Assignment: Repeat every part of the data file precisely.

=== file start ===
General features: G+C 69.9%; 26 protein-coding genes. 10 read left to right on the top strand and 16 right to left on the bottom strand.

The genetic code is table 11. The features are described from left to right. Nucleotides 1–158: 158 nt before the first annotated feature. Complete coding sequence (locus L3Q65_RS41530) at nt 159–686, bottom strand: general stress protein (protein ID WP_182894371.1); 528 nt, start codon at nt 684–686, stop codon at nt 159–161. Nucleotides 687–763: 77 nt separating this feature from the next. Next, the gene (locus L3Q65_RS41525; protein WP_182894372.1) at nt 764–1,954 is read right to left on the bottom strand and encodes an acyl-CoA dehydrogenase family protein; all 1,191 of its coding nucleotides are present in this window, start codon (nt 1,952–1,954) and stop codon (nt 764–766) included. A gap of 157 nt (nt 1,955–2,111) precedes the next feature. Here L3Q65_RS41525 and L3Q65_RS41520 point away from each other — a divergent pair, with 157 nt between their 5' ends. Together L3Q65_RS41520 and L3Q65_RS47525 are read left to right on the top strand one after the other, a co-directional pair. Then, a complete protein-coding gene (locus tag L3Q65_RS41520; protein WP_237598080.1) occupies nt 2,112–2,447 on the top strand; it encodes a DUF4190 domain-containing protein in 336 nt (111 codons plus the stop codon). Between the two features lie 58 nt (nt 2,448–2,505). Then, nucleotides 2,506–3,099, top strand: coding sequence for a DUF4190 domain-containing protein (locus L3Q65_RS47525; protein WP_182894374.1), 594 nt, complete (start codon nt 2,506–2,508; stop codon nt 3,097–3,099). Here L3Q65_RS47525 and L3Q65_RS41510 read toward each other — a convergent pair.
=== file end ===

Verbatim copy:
General features: G+C 69.9%; 26 protein-coding genes. 10 read left to right on the top strand and 16 right to left on the bottom strand.

The genetic code is table 11. The features are described from left to right. Nucleotides 1–158: 158 nt before the first annotated feature. Complete coding sequence (locus L3Q65_RS41530) at nt 159–686, bottom strand: general stress protein (protein ID WP_182894371.1); 528 nt, start codon at nt 684–686, stop codon at nt 159–161. Nucleotides 687–763: 77 nt separating this feature from the next. Next, the gene (locus L3Q65_RS41525; protein WP_182894372.1) at nt 764–1,954 is read right to left on the bottom strand and encodes an acyl-CoA dehydrogenase family protein; all 1,191 of its coding nucleotides are present in this window, start codon (nt 1,952–1,954) and stop codon (nt 764–766) included. A gap of 157 nt (nt 1,955–2,111) precedes the next feature. Here L3Q65_RS41525 and L3Q65_RS41520 point away from each other — a divergent pair, with 157 nt between their 5' ends. Together L3Q65_RS41520 and L3Q65_RS47525 are read left to right on the top strand one after the other, a co-directional pair. Then, a complete protein-coding gene (locus tag L3Q65_RS41520; protein WP_237598080.1) occupies nt 2,112–2,447 on the top strand; it encodes a DUF4190 domain-containing protein in 336 nt (111 codons plus the stop codon). Between the two features lie 58 nt (nt 2,448–2,505). Then, nucleotides 2,506–3,099, top strand: coding sequence for a DUF4190 domain-containing protein (locus L3Q65_RS47525; protein WP_182894374.1), 594 nt, complete (start codon nt 2,506–2,508; stop codon nt 3,097–3,099). Here L3Q65_RS47525 and L3Q65_RS41510 read toward each other — a convergent pair.